Joanne Dowdy, professor in Kent State’s College of Education, Health and Human Services, leads a class in teaching, learning and curriculum studies in White Hall.
John Hoornbeek, associate professor of health and policy management in Kent State’s College of Public Health, teaches students in a classroom in Lowry Hall.
Eboni Pringle, dean of the University College at Kent State, meets with incoming students during a Kupita/Transiciónes event.
A student (right) at Kent State’s College of Podiatric Medicine learns a medical procedure from an adjunct faculty member who is a working podiatrist.
Yanhai Du, Ph.D. (center), assistant professor in Kent State’s College of Applied Engineering, Sustainability and Technology, teaches students about fuel cell technology.

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Kent State Earns “Great College to Work For” Designation for Seventh Time

Kent State Named to Prestigious List for Seventh Time

Kent State University is being recognized for the seventh time as a “Great College to Work For” by The Chronicle of Higher Education, a top trade publication for colleges and universities. Now in its ninth year, the “Great Colleges to Work For” annual report recognizes the colleges that get top ratings from their employees on workforce practices and policies.

Only Ohio Institution on the List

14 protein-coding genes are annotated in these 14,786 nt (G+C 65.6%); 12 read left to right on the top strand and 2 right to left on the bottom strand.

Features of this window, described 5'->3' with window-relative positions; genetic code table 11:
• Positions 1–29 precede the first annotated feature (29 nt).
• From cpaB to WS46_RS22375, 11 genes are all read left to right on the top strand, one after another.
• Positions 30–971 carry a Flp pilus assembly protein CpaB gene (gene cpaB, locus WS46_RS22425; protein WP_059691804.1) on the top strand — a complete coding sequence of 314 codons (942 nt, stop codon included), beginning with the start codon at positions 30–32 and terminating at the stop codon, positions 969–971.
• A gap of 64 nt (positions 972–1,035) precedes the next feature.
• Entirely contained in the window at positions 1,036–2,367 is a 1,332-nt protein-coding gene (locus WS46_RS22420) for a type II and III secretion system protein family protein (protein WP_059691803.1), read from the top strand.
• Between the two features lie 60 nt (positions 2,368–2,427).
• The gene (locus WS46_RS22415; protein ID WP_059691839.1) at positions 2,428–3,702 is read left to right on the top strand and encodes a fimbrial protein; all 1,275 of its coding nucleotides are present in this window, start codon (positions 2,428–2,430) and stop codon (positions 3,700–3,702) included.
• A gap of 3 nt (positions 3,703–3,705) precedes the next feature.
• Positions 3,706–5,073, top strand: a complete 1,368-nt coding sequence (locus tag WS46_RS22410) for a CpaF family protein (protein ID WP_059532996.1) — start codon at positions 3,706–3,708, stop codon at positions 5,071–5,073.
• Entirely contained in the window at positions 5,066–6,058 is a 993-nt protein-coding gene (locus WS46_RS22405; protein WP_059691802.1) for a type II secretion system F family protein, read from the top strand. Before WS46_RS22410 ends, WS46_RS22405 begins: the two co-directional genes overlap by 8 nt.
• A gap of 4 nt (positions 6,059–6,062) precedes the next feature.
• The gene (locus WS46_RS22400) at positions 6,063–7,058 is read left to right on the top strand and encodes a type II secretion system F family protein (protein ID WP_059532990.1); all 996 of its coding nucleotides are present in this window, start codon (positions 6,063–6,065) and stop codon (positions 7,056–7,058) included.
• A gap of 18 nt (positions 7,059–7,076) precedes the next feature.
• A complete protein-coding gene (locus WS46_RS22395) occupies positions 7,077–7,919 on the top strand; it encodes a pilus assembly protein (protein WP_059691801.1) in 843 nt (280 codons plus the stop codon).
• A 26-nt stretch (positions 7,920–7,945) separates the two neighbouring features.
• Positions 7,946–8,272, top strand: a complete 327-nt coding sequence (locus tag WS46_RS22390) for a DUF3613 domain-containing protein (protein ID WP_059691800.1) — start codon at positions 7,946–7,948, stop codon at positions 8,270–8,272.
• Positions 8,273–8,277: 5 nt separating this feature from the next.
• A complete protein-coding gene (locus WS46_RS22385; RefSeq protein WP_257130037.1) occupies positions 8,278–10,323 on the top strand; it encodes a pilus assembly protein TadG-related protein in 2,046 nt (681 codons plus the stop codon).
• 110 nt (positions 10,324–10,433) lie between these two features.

Great College to Work For LogoThe Chronicle released its 2016 results on July 18, based on a survey of 281 colleges and universities, including 189 four-year institutions and 92 two-year institutions. Kent State is one of 93 colleges and universities to receive this prestigious designation. For a third year in a row, Kent State is the only Ohio institution, public or private, on the list. Other four-year universities similarly rated include Hofstra University, University of Michigan, University of Notre Dame and University of Southern California.

“It is extraordinarily gratifying to receive this recognition as it represents the importance we place on the quality of life for our Kent State community,” said Kent State President Beverly Warren. “Our outstanding faculty and staff work every day to advance our university goals and aspirations through contributions that make a difference in bettering our society."

Employee Feedback Served as Primary Factor

The survey results are based on a two-part assessment process: an institutional audit that captured demographics and workplace policies, and a survey administered to faculty, administrators and professional support staff. The primary factor in deciding whether an institution received recognition was the employee feedback. The university is recognized in the Compensation and Benefits category for large universities with 10,000 or more students.

For more information and to view all the results of the survey, visit The Chronicle’s website at http://chronicle.com/interactives/greatcolleges16. The survey results also are published in The Chronicle’s Academic Workplace special report in the July 22 printed edition.

Learn more about Kent State’s compensation & benefits